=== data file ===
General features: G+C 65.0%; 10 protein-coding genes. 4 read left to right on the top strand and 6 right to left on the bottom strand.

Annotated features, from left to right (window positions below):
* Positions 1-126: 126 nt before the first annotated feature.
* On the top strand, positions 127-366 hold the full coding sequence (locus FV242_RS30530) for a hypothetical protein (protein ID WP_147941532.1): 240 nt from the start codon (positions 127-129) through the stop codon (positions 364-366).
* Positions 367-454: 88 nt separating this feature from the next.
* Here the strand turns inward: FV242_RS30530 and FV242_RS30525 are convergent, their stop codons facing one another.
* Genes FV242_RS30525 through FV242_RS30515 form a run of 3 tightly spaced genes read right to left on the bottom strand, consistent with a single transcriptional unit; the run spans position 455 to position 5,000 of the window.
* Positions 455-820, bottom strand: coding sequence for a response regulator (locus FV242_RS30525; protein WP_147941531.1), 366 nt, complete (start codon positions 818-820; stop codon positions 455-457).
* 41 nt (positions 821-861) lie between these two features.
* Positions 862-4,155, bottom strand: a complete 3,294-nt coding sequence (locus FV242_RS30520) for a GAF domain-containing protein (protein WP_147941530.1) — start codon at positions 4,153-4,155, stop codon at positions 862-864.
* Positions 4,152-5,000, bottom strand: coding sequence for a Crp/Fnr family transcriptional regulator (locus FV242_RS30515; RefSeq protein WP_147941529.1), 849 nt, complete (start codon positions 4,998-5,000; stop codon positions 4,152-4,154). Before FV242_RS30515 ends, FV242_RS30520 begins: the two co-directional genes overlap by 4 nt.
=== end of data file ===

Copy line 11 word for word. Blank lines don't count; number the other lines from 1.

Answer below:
* Positions 4,152-5,000, bottom strand: coding sequence for a Crp/Fnr family transcriptional regulator (locus FV242_RS30515; RefSeq protein WP_147941529.1), 849 nt, complete (start codon positions 4,998-5,000; stop codon positions 4,152-4,154). Before FV242_RS30515 ends, FV242_RS30520 begins: the two co-directional genes overlap by 4 nt.